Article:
07/14/2009 05:12 am ET Updated May 25, 2011

Financially Outed -- Supreme Court Style

"It was a shock to me to see that her assets were as small as they were, just given the way that she always was so unstinting with everyone."

So said a former law clerk of Supreme Court nominee Sonia Sotomayor's routine financial statement disclosure. One of the dubious joys of public office is how much of your life becomes, well, public. This includes the state of your personal finances. As recent filings show, Judge Sotomayor's net worth is $740,000. Sounds impressive... until you look under the financial robe of the woman who is the second most talked about female in Washington after Michelle Obama. Before we go any further, let us say that Judge Sotomayor is a role model for Americans in so many ways. The discipline and rigor with which she applied herself to her studies and to her career are to be admired deeply. So too is her long-track record of giving back to the community in ways big and small. Her well-deserved success is proof positive that the American Dream truly is alive and well.

What does Judge Sotomayor's net worth have to do with your life?

Well, lurking in the fine print of recent news stories are several financial red flags that no doubt many readers can relate to.

  • The first is the Judge's housing situation. Virtually all of her net worth is tied up in her home. It is valued at $1 million, a figure that remains fuzzy unless there is an actual sale to make it real. Additionally, as a result of multiple refinancings, she currently owes more on that apartment she bought over 10 years ago than she originally paid ($360,000 purchase price versus $380,000 current outstanding mortgage). This indicates that virtually all of her net worth came from the appreciation of this one asset.
  • The second is her use of credit cards. It appears that Judge Sotomayor has four credit cards on which she is carrying balances. Carrying balances on one's credit cards is often a sign of living beyond one's means. To add insult to injury, if these are typical credit cards with a mid-teens interest rate and 3% minimum monthly payment, she'd be effectively doubling the purchase price of whatever she put on her cards if she makes only the minimum monthly payment.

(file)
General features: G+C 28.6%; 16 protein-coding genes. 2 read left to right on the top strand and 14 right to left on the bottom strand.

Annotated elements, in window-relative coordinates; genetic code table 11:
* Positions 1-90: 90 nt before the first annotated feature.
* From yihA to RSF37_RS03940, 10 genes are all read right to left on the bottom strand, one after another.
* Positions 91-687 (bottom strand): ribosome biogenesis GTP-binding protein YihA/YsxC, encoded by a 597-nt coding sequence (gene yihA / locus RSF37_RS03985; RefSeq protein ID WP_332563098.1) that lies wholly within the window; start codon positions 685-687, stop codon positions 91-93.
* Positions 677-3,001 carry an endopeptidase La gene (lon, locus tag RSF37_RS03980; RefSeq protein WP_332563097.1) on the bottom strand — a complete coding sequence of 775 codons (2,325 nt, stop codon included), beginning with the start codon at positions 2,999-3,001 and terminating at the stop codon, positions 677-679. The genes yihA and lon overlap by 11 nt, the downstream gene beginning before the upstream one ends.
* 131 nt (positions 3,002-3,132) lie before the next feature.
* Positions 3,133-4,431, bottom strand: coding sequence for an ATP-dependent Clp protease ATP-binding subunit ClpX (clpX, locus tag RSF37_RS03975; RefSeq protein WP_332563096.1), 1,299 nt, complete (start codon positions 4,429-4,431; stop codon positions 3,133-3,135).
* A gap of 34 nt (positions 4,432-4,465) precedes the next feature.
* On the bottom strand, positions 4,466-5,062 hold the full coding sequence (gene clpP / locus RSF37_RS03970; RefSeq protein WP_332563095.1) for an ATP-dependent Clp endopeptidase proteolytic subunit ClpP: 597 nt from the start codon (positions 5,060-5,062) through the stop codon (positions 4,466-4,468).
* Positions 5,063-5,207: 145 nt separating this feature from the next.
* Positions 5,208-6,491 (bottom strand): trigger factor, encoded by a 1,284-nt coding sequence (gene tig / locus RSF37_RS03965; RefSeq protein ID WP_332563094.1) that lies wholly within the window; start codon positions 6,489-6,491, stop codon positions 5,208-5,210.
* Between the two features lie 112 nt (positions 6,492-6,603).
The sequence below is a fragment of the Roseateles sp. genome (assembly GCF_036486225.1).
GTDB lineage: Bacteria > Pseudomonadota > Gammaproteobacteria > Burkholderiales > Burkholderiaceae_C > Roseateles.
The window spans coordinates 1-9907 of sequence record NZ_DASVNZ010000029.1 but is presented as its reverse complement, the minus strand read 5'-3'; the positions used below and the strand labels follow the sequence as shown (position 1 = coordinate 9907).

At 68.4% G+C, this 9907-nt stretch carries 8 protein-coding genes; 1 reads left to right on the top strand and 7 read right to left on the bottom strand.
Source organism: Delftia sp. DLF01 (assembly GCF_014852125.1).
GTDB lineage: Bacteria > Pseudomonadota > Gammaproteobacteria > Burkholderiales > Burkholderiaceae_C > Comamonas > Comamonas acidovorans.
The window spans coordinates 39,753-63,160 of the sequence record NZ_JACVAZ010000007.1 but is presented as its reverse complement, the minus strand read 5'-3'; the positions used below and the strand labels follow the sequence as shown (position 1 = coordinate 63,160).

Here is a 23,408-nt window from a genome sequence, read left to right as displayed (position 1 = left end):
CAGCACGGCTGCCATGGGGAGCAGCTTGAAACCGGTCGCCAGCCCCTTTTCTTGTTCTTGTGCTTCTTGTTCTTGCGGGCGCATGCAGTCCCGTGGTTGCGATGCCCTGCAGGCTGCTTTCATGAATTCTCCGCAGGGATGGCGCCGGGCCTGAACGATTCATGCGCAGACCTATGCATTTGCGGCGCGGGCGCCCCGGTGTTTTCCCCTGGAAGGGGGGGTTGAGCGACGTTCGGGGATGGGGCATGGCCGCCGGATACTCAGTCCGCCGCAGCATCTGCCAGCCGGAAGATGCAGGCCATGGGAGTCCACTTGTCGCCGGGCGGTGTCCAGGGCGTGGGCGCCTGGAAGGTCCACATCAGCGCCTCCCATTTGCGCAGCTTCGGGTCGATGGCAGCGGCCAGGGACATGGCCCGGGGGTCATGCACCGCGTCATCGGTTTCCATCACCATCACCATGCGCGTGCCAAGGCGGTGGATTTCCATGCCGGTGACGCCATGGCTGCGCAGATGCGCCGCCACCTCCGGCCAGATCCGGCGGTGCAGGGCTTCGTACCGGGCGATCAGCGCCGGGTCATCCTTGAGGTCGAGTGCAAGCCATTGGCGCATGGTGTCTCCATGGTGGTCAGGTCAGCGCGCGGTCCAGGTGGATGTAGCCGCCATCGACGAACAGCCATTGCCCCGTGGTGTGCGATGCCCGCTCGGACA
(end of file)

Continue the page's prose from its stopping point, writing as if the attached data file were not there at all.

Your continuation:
• The third is her lack of an "emergency fund." According to the filings, she owns no stocks or bonds... and her savings account of $31,000 is only just slightly bigger than her outstanding debt on those credit cards. That means she doesn't have much of a financial safety cushion if something were to go wrong.

But for the fact that as a federal judge she will at retirement age be eligible for a generous pension equal to her annual salary... with these financial stats she could find herself out shivering in the financial cold. Our intent is not to pick on Judge Sotomayor (in fact, similar arguments can easily be made about Clarence Thomas' financial disclosures and no doubt many other public figures). Rather our point is to highlight that when it comes to money things aren't always what they seem.

Millions of Americans wish they knew more about how to effectively manage their personal finances, even those with the best and the brightest minds in the land.

So if you are feeling stressed, frustrated, scared, or just drained by your finances... you are not alone. Personal finance is one of those skills we are all just supposed to pick up "along the way." One big silver lining of the current economic turmoil is the collective realization of our need to self-educate on this vital topic. Over time, one goal of our posts is to help you do just that.

Manisha Thakor and Sharon Kedar are the co-authors of On my Own Two Feet: a Modern Girl's Guide to Personal Finance. Their next book, Get Financially Naked: How to Talk Money With Your Honey is due out in January 2010.